Driven by the momentum of a robust year in 2017, shareholder activism reached record highs in the first half of 2018.
Globally, 610 companies were subject to public activist demands, representing a 9% increase against the same measure for the first half of 2017.
Of those 610 companies:
- 424 were headquartered in North America (representing 69% of the total)
- 60 in Asia (10%
- 77 in Europe (13%)
- 42 in Australia (7%)
Geographically, the United States continues to be the focal point of activist activity. However, the number of activist initiatives outside of the United States, particularly in Europe, has been on the rise with activists increasingly willing to navigate through various corporate rules and customs of other countries in search of opportunities in less-crowded markets. The first quarter of 2018 saw $7.2 billion of capital deployed in new campaigns against European companies, including $5.4 billion from U.S. activists, representing the largest aggregate investment by U.S. activists in European companies in a single quarter. The European Union’s recent directives aimed at bolstering shareholder participation may encourage further activism in Europe. In addition, activism is gaining traction in Asia, a region previously considered to be impervious to activist demands. As activists advocate for improvements in capital efficiency and corporate governance in particular, a growing number of Asian companies are seeking advice on how to efficiently respond to such demands.
As of June 30, 2018, these 145 new activist campaigns were launched against 136 companies. Underpinning this surge in activity was a parallel increase in the amount of capital deployed by activists. With the aggregate value of new activist positions reaching $40.1 billion in the first half of 2018, the amount of capital deployed this year is likely to eclipse last year’s record-setting $62 billion figure. Notably, the first quarter of 2018 witnessed the highest amount of capital deployed in any quarter on record at $24.8 billion.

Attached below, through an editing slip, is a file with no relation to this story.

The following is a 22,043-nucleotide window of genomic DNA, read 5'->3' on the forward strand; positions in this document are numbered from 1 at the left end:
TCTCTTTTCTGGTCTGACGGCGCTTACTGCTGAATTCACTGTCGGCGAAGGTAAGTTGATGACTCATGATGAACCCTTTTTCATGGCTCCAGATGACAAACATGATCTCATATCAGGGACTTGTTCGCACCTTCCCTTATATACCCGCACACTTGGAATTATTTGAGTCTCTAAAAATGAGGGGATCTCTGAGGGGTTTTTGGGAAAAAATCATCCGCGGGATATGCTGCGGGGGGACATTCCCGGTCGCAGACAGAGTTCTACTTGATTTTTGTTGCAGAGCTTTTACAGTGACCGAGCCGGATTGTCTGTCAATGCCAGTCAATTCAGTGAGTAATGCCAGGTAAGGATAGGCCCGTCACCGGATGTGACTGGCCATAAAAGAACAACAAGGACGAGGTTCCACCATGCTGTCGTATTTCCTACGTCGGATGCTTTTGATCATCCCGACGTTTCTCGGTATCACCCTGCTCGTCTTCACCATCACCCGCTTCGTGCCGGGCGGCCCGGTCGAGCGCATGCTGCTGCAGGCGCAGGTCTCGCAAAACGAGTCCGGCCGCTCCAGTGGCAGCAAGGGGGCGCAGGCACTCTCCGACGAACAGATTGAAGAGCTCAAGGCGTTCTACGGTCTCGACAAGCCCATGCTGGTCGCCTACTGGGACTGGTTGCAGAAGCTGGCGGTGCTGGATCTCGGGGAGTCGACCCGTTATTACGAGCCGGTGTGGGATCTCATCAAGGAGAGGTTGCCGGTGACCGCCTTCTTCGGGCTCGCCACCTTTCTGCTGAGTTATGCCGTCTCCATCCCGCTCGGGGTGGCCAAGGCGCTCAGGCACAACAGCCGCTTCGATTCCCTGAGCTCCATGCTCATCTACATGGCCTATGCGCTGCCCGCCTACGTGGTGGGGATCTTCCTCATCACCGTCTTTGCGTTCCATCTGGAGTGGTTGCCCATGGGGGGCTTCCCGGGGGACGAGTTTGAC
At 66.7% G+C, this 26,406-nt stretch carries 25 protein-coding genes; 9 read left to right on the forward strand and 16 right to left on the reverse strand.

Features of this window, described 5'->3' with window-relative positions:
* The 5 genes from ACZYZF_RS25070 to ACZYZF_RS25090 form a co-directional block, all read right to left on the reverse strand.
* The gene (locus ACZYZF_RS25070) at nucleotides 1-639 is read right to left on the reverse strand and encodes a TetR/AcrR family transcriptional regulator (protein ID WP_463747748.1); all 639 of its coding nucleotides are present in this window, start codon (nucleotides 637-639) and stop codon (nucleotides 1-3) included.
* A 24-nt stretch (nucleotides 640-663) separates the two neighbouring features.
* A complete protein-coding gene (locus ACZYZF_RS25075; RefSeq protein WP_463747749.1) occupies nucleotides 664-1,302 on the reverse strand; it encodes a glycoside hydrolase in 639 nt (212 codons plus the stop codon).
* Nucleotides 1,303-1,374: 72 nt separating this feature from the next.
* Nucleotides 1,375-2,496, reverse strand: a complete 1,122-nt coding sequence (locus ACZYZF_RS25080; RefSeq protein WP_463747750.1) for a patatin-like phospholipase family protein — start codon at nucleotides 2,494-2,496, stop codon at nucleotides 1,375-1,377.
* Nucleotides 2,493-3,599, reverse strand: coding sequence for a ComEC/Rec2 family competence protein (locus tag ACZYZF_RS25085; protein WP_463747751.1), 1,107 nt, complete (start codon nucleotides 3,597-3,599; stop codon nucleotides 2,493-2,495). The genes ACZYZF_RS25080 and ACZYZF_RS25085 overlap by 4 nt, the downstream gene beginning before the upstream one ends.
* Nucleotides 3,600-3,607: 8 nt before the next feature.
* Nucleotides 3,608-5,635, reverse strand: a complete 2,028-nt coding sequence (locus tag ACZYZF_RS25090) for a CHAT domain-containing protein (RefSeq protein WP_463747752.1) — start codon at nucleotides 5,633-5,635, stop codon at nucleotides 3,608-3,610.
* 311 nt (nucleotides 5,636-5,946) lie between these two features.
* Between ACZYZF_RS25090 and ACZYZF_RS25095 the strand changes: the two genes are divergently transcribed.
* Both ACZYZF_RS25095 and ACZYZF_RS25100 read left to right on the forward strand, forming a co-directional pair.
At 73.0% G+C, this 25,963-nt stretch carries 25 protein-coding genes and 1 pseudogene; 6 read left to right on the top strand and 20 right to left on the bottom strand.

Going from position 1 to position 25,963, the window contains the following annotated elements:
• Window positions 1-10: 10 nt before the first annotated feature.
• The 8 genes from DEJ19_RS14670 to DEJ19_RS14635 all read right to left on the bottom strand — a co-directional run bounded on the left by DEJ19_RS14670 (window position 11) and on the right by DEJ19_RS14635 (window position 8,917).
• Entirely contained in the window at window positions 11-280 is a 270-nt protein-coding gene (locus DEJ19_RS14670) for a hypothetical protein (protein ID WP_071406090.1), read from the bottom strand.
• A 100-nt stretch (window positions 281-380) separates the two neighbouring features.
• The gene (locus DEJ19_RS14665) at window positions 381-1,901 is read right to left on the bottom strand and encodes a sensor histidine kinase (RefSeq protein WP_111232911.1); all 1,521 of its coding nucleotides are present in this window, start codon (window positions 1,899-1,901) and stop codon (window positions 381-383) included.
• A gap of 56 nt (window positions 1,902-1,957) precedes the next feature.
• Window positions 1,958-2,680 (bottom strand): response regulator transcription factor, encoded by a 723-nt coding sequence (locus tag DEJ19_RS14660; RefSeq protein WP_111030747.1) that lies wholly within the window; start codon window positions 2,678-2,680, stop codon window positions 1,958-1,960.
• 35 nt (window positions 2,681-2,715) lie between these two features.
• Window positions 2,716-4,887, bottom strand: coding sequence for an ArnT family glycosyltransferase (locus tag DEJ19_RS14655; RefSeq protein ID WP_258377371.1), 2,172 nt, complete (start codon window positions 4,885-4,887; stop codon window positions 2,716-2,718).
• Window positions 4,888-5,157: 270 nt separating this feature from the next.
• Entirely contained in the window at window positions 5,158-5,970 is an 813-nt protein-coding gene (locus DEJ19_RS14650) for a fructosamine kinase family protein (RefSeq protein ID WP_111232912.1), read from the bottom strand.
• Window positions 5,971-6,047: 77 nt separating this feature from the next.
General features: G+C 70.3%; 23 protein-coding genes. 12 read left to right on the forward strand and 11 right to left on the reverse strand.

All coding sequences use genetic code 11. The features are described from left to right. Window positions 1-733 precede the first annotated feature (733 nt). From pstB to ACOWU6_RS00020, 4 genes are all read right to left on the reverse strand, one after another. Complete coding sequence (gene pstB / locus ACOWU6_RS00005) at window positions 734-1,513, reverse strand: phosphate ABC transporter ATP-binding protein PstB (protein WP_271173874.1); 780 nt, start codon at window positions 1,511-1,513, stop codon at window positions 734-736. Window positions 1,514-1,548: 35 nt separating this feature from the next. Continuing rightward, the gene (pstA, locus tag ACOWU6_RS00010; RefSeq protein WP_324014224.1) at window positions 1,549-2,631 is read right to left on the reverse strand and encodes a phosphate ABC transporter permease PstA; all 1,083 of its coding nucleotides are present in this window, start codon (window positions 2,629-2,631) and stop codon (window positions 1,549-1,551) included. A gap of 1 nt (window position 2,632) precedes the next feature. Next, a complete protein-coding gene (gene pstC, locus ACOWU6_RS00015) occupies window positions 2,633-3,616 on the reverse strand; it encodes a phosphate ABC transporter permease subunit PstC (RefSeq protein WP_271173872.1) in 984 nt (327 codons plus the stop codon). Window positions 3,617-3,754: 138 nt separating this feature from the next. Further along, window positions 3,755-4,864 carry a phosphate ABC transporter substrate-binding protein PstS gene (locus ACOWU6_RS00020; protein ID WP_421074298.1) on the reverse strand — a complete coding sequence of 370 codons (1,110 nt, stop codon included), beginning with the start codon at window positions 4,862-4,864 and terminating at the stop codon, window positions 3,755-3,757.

Activists are increasingly turning their attention toward influencing business strategy. Campaigns aimed at seeking change in companies’ operational and managerial plans accounted for 25% of all campaigns in the first half of 2018, compared to 11% in 2017. Additionally, activists continue to call for greater transparency and action on environmental, social and governance matters, aspects of which include board diversity, gender pay gap and climate change. In response, boards are increasingly focused on taking a critical eye to their respective business practices and governance policies and actively engaging with shareholders.
As in 2017, the top demand sought by activists in the first half of 2018 was board representation. With 119 board seats obtained as of June 30, 2018, activists have won more board seats in the first half of 2018 than they did in all of 2017 (100 board seats). Almost 85% of the 119 seats were won by settlement, which reflects companies’ continuing reluctance to engage in proxy fights. Notably, “long-slate” nominations, in which activists seek to replace at least 50% of the board, accounted for one-third of all board nomination campaigns in the first half of 2018, the highest level since 2014. Meanwhile, M&A-related campaigns, including pushing for sales processes, intervening in announced transactions or initiating break-ups and divestitures, remain on the rise, continuing a trend from last year.
The cost of building a significant position from which to influence management and board decisions is lower in smaller-cap companies. Therefore, smaller targets continue to attract activist attention. For example, 31% of all activist demands in the first half of 2018 targeted companies with a market cap below $250 million and 55% targeted companies with a market cap below $2 billion. However, activists are increasingly leveraging their reputations, track records and relationships with institutional shareholders to pursue larger targets: companies with a market cap above $10 billion accounted for 27% of all targets in the first half of 2018, compared to 21% in 2017. This trend illustrates that larger-cap companies are now firmly within the activists’ crosshairs.
With shareholder activists further solidifying and expanding their influence in the market in the first half of 2018, boards of public companies should expect a continued high level of attention from activists. Ongoing engagement with shareholders and anticipating and understanding potential areas that are susceptible to scrutiny by activists are important strategies that every public company board should be considering.
Recent trends highlight the fact that no company, regardless of jurisdiction or size, appears to be beyond the scope of activist attention.